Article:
Recent advances in pathology have established a new standard of care using digital pathology systems. In 2013, the College of American Pathologists (CAP) acknowledged that the usage of digital slides for primary diagnosis was emerging and recommended guidelines for validating a digital pathology system that generated whole slide images (WSIs).[15] In addition, the Food and Drug Administration (FDA) has cleared two WSI platforms (Aperio AT2DX and Philips IntelliSite Pathology Solution) for primary diagnostic purposes.[16],[17] Both systems have been extensively validated for a digital primary pathologic evaluation and diagnosis.[18],[19],[20] However, there is a paucity of literature providing insight into how novel digital workflows affect standardized pathology reporting, specifically related to reporting elements based on the HPF. With a digital workflow, there are differences between glass slide visualization on a traditional light microscope versus a digital representation of the WSI. In a digital pathology system comprising both hardware (e.g., WSI scanner) and software (e.g., image viewer and computer monitor) components, there are several parameters (e.g., scanner optics, camera sensors, and digital resolution) that can contribute to variations affecting representation of the HPF area.[21],[22] These parameters can, in turn, affect the evaluation of histopathologic tissue, specifically the area that is represented in a digital HPF compared to an HPF on a bright-field microscope.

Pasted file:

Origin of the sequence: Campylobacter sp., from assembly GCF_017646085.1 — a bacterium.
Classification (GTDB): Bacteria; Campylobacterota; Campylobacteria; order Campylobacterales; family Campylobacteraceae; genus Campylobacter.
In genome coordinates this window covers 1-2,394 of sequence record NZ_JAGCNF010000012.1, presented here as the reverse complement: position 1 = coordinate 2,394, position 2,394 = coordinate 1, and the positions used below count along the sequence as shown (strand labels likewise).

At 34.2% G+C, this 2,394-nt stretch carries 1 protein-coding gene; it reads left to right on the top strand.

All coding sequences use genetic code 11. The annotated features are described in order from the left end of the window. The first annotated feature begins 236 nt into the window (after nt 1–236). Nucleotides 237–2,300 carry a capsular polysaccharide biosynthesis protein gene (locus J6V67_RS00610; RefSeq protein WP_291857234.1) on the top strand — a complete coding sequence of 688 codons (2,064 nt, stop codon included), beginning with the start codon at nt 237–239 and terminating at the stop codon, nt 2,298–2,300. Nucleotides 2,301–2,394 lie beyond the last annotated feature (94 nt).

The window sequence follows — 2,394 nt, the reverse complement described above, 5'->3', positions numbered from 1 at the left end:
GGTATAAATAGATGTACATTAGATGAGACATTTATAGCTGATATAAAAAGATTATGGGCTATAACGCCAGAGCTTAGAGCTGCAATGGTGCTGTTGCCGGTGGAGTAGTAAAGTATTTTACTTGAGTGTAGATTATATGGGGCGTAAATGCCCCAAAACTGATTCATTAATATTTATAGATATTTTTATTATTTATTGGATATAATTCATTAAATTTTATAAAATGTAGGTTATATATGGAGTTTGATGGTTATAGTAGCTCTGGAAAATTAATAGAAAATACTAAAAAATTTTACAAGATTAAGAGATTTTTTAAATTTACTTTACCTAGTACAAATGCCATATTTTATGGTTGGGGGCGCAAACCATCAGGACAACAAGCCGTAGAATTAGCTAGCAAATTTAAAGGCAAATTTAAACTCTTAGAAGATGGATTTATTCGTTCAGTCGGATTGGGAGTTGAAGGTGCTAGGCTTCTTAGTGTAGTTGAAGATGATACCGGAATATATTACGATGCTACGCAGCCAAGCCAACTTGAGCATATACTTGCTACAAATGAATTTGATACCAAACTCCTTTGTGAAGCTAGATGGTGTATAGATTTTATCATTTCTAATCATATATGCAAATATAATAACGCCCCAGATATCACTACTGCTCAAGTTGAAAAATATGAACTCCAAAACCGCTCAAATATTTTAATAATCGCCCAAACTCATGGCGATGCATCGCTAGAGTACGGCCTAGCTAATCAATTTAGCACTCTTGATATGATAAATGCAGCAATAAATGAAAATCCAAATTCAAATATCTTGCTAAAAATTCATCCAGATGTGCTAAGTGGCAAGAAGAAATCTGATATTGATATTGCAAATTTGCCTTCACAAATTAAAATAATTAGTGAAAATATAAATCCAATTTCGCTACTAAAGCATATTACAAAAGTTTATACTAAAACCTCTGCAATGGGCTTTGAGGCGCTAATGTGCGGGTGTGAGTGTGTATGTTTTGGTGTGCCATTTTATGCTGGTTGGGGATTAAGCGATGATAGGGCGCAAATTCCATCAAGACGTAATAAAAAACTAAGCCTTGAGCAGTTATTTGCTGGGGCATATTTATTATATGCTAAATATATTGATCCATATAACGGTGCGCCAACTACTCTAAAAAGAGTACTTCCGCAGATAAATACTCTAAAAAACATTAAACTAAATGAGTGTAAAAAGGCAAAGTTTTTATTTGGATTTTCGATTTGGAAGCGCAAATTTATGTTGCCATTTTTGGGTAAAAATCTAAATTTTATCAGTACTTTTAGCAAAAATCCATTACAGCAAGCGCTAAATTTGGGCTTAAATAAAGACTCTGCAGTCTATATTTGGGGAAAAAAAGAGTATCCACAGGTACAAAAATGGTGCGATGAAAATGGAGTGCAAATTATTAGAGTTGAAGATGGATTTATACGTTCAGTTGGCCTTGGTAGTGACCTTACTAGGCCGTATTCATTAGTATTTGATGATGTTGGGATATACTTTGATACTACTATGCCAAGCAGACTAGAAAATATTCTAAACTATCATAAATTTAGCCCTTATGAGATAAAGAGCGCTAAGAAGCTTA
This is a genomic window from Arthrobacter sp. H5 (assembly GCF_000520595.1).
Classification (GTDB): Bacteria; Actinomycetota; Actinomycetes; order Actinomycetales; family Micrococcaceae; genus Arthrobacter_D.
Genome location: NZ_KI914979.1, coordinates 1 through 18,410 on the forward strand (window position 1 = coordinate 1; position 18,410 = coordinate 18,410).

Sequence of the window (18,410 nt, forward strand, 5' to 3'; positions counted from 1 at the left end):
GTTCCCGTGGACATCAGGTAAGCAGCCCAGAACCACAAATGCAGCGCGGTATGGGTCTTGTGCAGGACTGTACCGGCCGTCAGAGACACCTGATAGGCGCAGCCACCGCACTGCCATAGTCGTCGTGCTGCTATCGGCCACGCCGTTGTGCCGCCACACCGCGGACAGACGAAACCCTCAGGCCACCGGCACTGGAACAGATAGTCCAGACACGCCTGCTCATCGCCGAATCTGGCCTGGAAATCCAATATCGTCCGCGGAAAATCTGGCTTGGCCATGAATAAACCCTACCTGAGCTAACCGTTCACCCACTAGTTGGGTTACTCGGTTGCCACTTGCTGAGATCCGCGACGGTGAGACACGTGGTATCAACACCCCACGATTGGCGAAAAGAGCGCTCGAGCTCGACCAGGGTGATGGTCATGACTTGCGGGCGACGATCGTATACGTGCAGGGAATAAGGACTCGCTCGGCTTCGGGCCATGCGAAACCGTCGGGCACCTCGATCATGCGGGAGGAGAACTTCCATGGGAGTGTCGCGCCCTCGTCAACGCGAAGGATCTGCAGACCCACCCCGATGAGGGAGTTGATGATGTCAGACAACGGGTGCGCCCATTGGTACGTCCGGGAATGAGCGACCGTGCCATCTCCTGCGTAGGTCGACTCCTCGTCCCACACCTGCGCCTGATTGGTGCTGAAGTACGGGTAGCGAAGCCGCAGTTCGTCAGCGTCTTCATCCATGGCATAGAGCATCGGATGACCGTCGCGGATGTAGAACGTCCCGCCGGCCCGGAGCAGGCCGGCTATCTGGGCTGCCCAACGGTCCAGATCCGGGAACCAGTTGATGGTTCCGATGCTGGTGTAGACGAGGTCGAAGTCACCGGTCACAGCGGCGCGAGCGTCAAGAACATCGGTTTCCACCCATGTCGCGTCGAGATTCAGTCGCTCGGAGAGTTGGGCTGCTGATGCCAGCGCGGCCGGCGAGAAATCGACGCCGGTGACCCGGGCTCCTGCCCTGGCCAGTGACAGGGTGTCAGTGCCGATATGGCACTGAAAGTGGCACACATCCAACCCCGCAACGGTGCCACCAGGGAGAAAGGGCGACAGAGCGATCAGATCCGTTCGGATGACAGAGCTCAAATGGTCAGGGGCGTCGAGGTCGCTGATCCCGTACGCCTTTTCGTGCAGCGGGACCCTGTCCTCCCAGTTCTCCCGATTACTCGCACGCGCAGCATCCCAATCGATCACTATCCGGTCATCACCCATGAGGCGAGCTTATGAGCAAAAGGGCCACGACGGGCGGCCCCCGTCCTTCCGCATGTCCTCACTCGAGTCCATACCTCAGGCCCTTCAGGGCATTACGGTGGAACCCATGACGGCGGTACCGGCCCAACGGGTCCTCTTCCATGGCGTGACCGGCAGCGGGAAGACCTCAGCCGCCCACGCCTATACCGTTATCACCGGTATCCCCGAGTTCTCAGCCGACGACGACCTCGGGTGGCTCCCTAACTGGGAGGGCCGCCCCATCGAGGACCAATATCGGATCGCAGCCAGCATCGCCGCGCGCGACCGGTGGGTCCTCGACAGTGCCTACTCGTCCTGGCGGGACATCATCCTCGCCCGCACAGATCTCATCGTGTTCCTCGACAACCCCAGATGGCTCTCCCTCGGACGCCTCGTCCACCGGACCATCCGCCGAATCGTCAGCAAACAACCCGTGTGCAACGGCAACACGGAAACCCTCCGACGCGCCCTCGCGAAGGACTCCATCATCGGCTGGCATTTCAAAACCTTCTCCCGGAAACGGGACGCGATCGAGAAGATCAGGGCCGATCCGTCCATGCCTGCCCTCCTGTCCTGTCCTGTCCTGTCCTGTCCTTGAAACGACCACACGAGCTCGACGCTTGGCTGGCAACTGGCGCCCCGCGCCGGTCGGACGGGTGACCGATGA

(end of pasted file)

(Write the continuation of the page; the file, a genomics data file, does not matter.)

The aim of this study was to pilot and evaluate variables by comparing conventional light microscope HPF (at × 400 magnification) to a digital HPF (at “×40” magnification). Potential variables evaluated included the whole slide scanner, scan resolution, image viewer, monitor size, aspect ratio, and display resolution.